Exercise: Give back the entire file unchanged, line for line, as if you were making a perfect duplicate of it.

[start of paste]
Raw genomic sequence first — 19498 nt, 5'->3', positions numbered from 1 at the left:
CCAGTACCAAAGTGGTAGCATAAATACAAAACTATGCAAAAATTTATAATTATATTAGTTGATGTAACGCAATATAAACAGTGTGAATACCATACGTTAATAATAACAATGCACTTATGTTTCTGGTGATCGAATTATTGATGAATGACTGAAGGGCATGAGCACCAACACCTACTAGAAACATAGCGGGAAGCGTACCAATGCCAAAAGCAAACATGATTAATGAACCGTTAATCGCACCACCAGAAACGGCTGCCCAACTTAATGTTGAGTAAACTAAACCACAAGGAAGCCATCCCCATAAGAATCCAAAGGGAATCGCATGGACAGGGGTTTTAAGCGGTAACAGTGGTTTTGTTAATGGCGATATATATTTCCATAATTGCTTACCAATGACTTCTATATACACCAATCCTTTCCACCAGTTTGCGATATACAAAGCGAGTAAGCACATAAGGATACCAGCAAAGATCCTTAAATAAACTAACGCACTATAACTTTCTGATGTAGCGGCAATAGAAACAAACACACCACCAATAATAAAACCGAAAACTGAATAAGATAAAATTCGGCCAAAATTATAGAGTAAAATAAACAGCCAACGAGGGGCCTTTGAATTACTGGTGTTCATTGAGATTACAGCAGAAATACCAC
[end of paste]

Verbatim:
Raw genomic sequence first — 19498 nt, 5'->3', positions numbered from 1 at the left:
CCAGTACCAAAGTGGTAGCATAAATACAAAACTATGCAAAAATTTATAATTATATTAGTTGATGTAACGCAATATAAACAGTGTGAATACCATACGTTAATAATAACAATGCACTTATGTTTCTGGTGATCGAATTATTGATGAATGACTGAAGGGCATGAGCACCAACACCTACTAGAAACATAGCGGGAAGCGTACCAATGCCAAAAGCAAACATGATTAATGAACCGTTAATCGCACCACCAGAAACGGCTGCCCAACTTAATGTTGAGTAAACTAAACCACAAGGAAGCCATCCCCATAAGAATCCAAAGGGAATCGCATGGACAGGGGTTTTAAGCGGTAACAGTGGTTTTGTTAATGGCGATATATATTTCCATAATTGCTTACCAATGACTTCTATATACACCAATCCTTTCCACCAGTTTGCGATATACAAAGCGAGTAAGCACATAAGGATACCAGCAAAGATCCTTAAATAAACTAACGCACTATAACTTTCTGATGTAGCGGCAATAGAAACAAACACACCACCAATAATAAAACCGAAAACTGAATAAGATAAAATTCGGCCAAAATTATAGAGTAAAATAAACAGCCAACGAGGGGCCTTTGAATTACTGGTGTTCATTGAGATTACAGCAGAAATACCAC